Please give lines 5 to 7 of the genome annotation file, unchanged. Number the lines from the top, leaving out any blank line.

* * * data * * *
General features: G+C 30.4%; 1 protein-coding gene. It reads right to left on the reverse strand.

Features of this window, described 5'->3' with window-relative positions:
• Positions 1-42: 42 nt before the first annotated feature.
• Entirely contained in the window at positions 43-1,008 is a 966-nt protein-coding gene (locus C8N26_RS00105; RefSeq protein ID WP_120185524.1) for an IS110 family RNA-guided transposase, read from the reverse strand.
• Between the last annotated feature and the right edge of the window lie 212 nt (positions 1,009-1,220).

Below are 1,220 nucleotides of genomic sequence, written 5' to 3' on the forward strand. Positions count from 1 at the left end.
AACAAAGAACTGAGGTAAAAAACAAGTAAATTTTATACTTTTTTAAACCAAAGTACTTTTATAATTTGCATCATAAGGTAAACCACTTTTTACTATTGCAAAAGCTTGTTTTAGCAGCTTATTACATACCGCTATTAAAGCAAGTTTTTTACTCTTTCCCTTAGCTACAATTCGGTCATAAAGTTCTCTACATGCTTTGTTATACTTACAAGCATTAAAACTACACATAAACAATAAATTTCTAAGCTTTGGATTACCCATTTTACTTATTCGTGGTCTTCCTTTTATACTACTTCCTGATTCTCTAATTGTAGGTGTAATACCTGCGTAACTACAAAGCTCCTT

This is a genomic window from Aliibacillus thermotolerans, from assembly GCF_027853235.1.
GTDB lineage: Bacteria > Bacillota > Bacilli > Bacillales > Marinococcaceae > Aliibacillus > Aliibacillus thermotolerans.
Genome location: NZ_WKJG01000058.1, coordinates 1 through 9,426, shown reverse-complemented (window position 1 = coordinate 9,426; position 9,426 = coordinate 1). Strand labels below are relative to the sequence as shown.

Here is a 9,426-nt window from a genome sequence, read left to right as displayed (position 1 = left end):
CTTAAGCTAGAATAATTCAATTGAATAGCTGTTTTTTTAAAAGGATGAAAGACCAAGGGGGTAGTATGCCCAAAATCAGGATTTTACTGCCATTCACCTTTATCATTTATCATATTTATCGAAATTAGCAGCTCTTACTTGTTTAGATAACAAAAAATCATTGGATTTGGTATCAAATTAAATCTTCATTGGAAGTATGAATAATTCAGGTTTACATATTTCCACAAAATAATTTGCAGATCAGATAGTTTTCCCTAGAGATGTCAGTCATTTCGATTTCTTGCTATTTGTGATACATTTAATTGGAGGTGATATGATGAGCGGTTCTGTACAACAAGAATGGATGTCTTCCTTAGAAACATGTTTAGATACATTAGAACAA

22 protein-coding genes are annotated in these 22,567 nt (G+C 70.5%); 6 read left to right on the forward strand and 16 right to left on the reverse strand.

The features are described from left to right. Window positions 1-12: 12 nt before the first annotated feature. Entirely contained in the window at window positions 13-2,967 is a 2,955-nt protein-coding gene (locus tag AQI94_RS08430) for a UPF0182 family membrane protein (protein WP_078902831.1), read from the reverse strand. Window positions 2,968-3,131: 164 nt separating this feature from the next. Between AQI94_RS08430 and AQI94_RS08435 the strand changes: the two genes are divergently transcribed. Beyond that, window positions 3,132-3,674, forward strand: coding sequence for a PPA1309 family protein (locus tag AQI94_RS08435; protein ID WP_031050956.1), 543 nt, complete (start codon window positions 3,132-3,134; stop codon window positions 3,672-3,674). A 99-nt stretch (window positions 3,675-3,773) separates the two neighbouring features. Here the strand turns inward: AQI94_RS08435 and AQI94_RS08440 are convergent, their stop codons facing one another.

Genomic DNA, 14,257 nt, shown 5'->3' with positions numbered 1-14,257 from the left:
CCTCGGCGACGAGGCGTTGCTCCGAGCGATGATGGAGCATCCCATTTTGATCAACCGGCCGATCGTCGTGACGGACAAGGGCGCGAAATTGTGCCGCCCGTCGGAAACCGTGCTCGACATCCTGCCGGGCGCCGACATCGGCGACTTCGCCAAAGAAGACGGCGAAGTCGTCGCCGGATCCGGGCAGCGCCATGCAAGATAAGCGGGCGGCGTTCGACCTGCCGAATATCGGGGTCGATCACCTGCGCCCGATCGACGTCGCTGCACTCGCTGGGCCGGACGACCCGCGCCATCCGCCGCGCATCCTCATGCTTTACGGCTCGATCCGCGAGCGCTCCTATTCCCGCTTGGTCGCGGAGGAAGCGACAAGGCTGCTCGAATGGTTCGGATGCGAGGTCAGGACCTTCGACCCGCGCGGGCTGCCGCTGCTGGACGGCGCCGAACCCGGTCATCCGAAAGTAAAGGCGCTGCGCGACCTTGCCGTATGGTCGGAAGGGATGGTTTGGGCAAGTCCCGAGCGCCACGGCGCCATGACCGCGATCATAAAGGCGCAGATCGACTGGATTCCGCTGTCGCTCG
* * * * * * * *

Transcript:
• Between the last annotated feature and the right edge of the window lie 212 nt (positions 1,009-1,220).

Below are 1,220 nucleotides of genomic sequence, written 5' to 3' on the forward strand. Positions count from 1 at the left end.
AACAAAGAACTGAGGTAAAAAACAAGTAAATTTTATACTTTTTTAAACCAAAGTACTTTTATAATTTGCATCATAAGGTAAACCACTTTTTACTATTGCAAAAGCTTGTTTTAGCAGCTTATTACATACCGCTATTAAAGCAAGTTTTTTACTCTTTCCCTTAGCTACAATTCGGTCATAAAGTTCTCTACATGCTTTGTTATACTTACAAGCATTAAAACTACACATAAACAATAAATTTCTAAGCTTTGGATTACCCATTTTACTTATTCGTGGTCTTCCTTTTATACTACTTCCTGATTCTCTAATTGTAGGTGTAATACCTGCGTAACTACAAAGCTCCTT